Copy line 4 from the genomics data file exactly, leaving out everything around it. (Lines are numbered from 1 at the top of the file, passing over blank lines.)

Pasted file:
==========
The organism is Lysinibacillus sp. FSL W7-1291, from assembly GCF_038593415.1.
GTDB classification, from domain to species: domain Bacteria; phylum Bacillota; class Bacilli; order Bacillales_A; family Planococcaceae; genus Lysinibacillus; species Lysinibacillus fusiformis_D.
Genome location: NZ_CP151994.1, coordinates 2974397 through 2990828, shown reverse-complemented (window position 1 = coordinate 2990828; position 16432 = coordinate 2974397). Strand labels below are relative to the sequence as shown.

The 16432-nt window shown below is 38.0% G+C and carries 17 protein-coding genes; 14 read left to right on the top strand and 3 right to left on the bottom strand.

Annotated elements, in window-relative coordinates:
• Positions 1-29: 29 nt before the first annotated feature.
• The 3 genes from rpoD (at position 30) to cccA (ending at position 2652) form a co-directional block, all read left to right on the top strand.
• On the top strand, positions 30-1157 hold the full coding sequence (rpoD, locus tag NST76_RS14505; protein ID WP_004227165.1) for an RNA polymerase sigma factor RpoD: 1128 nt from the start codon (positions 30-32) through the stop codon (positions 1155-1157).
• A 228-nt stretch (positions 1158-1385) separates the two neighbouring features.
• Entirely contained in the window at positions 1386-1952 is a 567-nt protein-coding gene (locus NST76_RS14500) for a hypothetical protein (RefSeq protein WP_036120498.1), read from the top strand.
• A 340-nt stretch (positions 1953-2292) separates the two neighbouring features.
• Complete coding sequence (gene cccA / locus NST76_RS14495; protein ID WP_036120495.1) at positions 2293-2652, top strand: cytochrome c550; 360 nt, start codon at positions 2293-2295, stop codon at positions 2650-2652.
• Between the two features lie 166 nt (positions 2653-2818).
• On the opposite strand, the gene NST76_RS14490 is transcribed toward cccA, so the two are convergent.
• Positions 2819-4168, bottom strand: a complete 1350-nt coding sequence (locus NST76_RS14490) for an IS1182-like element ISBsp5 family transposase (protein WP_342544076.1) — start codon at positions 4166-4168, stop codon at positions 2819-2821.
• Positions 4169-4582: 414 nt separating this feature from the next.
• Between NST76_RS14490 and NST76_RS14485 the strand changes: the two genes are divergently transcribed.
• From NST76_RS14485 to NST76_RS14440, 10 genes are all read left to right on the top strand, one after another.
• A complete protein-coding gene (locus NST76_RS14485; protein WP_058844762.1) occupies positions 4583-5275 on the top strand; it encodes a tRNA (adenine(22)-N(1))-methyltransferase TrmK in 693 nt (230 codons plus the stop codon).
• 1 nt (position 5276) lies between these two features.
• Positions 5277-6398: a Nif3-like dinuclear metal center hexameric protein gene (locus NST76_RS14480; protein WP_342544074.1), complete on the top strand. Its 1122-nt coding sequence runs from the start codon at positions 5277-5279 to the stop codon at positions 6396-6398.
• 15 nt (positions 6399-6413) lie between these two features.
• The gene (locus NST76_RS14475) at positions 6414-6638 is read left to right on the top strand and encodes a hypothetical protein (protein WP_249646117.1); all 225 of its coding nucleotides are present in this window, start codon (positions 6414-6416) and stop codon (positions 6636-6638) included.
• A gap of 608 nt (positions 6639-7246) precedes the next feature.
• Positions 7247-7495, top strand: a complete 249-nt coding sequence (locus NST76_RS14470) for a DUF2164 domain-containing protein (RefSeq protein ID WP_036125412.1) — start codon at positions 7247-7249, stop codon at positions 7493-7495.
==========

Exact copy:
The 16432-nt window shown below is 38.0% G+C and carries 17 protein-coding genes; 14 read left to right on the top strand and 3 right to left on the bottom strand.